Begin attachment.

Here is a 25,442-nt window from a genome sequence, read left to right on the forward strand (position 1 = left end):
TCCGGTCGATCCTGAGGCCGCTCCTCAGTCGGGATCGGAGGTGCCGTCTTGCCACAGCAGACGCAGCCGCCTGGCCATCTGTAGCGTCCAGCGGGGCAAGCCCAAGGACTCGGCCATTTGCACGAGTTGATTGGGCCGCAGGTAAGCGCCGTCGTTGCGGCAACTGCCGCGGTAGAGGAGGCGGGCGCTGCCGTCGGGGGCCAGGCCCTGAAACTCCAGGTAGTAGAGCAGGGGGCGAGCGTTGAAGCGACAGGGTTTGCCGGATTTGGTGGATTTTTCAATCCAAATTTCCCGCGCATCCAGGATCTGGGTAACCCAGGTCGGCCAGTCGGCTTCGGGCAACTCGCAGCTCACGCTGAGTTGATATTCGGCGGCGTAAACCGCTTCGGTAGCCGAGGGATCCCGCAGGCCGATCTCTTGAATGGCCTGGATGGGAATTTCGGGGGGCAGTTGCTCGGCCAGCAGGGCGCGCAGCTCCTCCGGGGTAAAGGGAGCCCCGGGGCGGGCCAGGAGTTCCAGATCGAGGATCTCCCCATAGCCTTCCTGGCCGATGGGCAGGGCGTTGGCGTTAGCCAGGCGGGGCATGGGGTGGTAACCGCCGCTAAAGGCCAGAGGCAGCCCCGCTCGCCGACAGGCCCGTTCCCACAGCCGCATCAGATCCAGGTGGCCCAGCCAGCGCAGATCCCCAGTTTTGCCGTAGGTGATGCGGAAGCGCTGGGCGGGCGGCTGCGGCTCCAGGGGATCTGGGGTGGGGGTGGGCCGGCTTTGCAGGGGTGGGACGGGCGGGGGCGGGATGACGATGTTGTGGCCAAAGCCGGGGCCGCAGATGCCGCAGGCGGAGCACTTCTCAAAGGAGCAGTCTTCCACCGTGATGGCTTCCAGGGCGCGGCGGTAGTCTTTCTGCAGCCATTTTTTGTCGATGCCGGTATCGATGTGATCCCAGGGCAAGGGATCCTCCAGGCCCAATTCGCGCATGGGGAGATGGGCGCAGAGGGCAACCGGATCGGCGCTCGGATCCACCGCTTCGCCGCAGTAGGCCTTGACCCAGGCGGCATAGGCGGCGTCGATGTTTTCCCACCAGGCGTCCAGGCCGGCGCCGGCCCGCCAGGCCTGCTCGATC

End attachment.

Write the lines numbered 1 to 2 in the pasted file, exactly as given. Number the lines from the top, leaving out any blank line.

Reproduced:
Here is a 25,442-nt window from a genome sequence, read left to right on the forward strand (position 1 = left end):
TCCGGTCGATCCTGAGGCCGCTCCTCAGTCGGGATCGGAGGTGCCGTCTTGCCACAGCAGACGCAGCCGCCTGGCCATCTGTAGCGTCCAGCGGGGCAAGCCCAAGGACTCGGCCATTTGCACGAGTTGATTGGGCCGCAGGTAAGCGCCGTCGTTGCGGCAACTGCCGCGGTAGAGGAGGCGGGCGCTGCCGTCGGGGGCCAGGCCCTGAAACTCCAGGTAGTAGAGCAGGGGGCGAGCGTTGAAGCGACAGGGTTTGCCGGATTTGGTGGATTTTTCAATCCAAATTTCCCGCGCATCCAGGATCTGGGTAACCCAGGTCGGCCAGTCGGCTTCGGGCAACTCGCAGCTCACGCTGAGTTGATATTCGGCGGCGTAAACCGCTTCGGTAGCCGAGGGATCCCGCAGGCCGATCTCTTGAATGGCCTGGATGGGAATTTCGGGGGGCAGTTGCTCGGCCAGCAGGGCGCGCAGCTCCTCCGGGGTAAAGGGAGCCCCGGGGCGGGCCAGGAGTTCCAGATCGAGGATCTCCCCATAGCCTTCCTGGCCGATGGGCAGGGCGTTGGCGTTAGCCAGGCGGGGCATGGGGTGGTAACCGCCGCTAAAGGCCAGAGGCAGCCCCGCTCGCCGACAGGCCCGTTCCCACAGCCGCATCAGATCCAGGTGGCCCAGCCAGCGCAGATCCCCAGTTTTGCCGTAGGTGATGCGGAAGCGCTGGGCGGGCGGCTGCGGCTCCAGGGGATCTGGGGTGGGGGTGGGCCGGCTTTGCAGGGGTGGGACGGGCGGGGGCGGGATGACGATGTTGTGGCCAAAGCCGGGGCCGCAGATGCCGCAGGCGGAGCACTTCTCAAAGGAGCAGTCTTCCACCGTGATGGCTTCCAGGGCGCGGCGGTAGTCTTTCTGCAGCCATTTTTTGTCGATGCCGGTATCGATGTGATCCCAGGGCAAGGGATCCTCCAGGCCCAATTCGCGCATGGGGAGATGGGCGCAGAGGGCAACCGGATCGGCGCTCGGATCCACCGCTTCGCCGCAGTAGGCCTTGACCCAGGCGGCATAGGCGGCGTCGATGTTTTCCCACCAGGCGTCCAGGCCGGCGCCGGCCCGCCAGGCCTGCTCGATC